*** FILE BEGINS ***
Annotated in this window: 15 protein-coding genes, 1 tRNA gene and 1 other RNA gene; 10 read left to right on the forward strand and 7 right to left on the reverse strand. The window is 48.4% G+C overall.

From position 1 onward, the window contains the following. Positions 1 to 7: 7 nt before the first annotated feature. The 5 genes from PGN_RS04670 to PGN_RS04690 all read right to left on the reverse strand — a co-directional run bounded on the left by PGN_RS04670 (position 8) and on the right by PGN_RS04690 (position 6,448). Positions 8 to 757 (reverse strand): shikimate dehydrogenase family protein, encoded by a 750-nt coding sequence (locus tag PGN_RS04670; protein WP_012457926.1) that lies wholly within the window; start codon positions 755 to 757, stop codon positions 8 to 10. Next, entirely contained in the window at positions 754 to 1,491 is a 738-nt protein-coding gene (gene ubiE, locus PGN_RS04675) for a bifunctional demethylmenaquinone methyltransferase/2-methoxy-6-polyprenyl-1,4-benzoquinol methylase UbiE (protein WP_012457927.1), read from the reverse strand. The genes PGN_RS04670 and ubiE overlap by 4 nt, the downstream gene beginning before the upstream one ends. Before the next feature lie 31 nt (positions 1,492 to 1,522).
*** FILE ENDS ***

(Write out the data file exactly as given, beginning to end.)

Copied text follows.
Annotated in this window: 15 protein-coding genes, 1 tRNA gene and 1 other RNA gene; 10 read left to right on the forward strand and 7 right to left on the reverse strand. The window is 48.4% G+C overall.

From position 1 onward, the window contains the following. Positions 1 to 7: 7 nt before the first annotated feature. The 5 genes from PGN_RS04670 to PGN_RS04690 all read right to left on the reverse strand — a co-directional run bounded on the left by PGN_RS04670 (position 8) and on the right by PGN_RS04690 (position 6,448). Positions 8 to 757 (reverse strand): shikimate dehydrogenase family protein, encoded by a 750-nt coding sequence (locus tag PGN_RS04670; protein WP_012457926.1) that lies wholly within the window; start codon positions 755 to 757, stop codon positions 8 to 10. Next, entirely contained in the window at positions 754 to 1,491 is a 738-nt protein-coding gene (gene ubiE, locus PGN_RS04675) for a bifunctional demethylmenaquinone methyltransferase/2-methoxy-6-polyprenyl-1,4-benzoquinol methylase UbiE (protein WP_012457927.1), read from the reverse strand. The genes PGN_RS04670 and ubiE overlap by 4 nt, the downstream gene beginning before the upstream one ends. Before the next feature lie 31 nt (positions 1,492 to 1,522).